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TonyTax, Tax Consultant
Category: Tax
Satisfied Customers: 15977
Experience:  Inc Tax, CGT, Corp Tax, IHT, VAT.
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I am years young and have available a private pension pot

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I am 69 years young and have available a private pension pot of £46000
I have already taken the 25% tax free amount some three years ago.
My provider will not allow me to switch to another type of fund, only options are transfer or withdraw the total amount of £46000. I have an annual income of £10250 (state pension) are you able to give me an idea of what Tax I will pay on the £46000 withdrawal please. Thank you

Leave this with me while I do a calculation.
Customer: replied 2 years ago.

I look forward to your reply

Hi again.

I'm assuming you will take the £46,000 in the 2015/16 tax year.

If you add your state pension of £10,250 to the £46,000 pension withdrawal, you will have a total income of £56,250. Your personal allowance of £10,600 will be deducted and you will pay tax on £45,650.

The first £31,785 will be taxed at 20% (£6,357.00 ) and the balance of £13,865 will be taxed at 40% (£5,546.00). Your total tax liability will be £11,903.00.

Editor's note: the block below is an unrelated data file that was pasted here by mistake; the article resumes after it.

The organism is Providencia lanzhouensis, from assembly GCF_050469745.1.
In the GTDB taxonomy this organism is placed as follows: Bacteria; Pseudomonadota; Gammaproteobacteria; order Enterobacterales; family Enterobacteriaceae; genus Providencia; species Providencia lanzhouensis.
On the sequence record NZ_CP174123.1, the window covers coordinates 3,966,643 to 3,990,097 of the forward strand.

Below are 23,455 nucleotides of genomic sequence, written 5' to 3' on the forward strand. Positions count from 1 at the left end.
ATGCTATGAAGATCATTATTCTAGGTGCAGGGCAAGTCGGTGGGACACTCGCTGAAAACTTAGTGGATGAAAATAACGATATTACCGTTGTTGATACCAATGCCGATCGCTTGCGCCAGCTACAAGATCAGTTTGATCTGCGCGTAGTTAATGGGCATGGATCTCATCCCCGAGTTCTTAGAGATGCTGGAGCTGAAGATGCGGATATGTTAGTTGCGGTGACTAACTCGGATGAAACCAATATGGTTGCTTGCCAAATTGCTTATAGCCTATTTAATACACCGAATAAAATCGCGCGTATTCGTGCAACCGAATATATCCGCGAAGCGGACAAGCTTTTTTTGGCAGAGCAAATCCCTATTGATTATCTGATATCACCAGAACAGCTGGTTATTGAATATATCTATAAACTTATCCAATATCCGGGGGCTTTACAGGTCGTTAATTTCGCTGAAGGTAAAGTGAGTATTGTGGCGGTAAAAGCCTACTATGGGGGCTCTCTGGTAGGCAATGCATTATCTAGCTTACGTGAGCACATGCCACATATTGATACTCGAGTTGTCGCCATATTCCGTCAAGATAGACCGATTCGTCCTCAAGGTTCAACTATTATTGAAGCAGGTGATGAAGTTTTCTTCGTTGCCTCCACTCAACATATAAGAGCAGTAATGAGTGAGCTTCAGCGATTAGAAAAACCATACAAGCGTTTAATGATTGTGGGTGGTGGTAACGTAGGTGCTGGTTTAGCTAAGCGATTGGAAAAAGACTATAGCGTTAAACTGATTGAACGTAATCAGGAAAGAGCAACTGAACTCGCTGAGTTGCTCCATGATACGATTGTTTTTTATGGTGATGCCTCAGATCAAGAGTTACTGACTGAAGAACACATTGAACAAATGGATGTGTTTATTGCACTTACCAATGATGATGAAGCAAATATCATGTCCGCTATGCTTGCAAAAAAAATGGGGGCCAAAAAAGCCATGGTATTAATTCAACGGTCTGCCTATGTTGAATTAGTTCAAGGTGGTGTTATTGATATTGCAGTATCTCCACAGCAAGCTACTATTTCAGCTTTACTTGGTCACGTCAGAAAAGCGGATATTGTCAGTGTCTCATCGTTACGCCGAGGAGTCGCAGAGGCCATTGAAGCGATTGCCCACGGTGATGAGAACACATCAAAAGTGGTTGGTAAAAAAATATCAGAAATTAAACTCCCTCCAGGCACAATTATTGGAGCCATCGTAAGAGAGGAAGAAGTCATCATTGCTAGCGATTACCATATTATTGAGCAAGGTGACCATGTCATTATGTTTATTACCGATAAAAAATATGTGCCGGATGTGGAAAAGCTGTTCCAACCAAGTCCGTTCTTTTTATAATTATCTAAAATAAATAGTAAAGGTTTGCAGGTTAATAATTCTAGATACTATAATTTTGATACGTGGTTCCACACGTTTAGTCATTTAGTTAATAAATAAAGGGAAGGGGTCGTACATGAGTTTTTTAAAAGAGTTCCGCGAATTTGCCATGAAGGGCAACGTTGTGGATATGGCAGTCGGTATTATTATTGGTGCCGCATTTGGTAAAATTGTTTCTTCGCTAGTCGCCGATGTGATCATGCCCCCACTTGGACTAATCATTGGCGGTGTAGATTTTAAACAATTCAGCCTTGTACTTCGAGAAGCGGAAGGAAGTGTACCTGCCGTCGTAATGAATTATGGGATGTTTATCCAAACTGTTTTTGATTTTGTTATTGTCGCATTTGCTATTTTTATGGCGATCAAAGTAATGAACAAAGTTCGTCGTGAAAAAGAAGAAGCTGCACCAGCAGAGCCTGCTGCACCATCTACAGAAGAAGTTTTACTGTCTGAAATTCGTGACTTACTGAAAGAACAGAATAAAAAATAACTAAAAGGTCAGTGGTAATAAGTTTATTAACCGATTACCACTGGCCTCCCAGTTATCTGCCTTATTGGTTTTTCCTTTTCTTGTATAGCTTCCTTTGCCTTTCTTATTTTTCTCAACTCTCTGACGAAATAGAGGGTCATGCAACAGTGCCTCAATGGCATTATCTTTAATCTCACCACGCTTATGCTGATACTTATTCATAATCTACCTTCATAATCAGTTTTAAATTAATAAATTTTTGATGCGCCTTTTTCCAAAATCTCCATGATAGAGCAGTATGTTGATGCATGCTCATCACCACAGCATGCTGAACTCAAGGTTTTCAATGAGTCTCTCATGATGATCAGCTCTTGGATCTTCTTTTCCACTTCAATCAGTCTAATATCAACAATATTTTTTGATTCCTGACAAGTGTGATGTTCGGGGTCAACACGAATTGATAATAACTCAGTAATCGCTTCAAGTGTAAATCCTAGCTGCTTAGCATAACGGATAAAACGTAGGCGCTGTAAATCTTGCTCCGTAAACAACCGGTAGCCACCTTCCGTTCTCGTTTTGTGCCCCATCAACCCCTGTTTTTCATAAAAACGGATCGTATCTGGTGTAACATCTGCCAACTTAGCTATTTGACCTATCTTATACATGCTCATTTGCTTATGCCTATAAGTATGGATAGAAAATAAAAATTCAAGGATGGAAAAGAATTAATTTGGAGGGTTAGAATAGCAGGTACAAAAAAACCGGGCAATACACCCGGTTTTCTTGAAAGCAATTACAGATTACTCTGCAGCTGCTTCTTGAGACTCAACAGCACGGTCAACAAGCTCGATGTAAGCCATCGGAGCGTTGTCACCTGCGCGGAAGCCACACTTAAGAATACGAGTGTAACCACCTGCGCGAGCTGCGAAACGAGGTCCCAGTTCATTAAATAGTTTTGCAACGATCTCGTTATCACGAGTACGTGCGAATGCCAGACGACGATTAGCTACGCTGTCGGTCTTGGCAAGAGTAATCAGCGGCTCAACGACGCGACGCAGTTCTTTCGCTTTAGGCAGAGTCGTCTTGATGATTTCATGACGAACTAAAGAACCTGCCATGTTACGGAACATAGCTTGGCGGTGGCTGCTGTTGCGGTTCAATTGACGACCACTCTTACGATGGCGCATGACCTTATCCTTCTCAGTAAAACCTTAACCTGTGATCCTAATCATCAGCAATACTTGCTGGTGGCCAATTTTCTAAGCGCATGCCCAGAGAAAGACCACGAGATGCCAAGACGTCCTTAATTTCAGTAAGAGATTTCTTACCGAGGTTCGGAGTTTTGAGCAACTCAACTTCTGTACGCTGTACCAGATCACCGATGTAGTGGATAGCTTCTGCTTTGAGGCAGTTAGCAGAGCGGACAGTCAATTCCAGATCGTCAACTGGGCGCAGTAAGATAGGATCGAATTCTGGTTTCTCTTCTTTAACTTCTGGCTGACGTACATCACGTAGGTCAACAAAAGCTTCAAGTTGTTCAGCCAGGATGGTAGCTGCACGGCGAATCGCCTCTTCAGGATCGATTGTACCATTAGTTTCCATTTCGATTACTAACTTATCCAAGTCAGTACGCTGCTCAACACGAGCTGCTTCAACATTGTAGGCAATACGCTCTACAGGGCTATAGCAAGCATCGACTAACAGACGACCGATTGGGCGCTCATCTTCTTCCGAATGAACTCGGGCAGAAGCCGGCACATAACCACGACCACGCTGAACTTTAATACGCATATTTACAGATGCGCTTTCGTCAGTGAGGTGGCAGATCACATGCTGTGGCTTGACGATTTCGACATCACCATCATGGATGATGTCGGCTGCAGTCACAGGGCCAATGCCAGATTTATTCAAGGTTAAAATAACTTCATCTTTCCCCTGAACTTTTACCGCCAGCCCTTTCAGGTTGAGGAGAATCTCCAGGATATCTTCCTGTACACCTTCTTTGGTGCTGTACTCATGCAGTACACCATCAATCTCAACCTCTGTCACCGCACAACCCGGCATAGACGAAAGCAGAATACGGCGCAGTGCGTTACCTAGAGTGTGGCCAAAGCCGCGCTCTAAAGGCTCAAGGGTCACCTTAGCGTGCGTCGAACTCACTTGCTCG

I hope this helps but let me know if you have any further questions.
Customer: replied 2 years ago.

Thank you for your prompt reply, Would the pension provider take the tax liability away from the £46000 and pay me the net amount.

The reason I ask is I have been told that pension providers are taking either 45% or 55% and it is then upto me to sort out any problems or overpayments with HMRC at the end of the Tax year

Thank you

The 55% tax rate will only apply to those who are aged under 55 and who are cashing in their pension early so that should not apply to you..

The 45% tax rate is the top rate of tax for those with incomes in excess of £150,000 per annum.

I've read conflicting articles about this but my understanding is that the provider should ask what your other income will be and use that to calculate the tax on the pension fund withdrawal. According to some articles, it may be a problem for those who don't have a tax code. As you only receive state pension, you won't have been issued with a tax code.

If your provider simply deducts a straight 40% or 45%, you can make a claim for an in year tax repayment on a form P50Z instead of waiting to the end of the tax year to get the excess tax back. It would be worth a phone call to your provider to find out what they intend to do as it would not surprise me if different companies adopted different policies.

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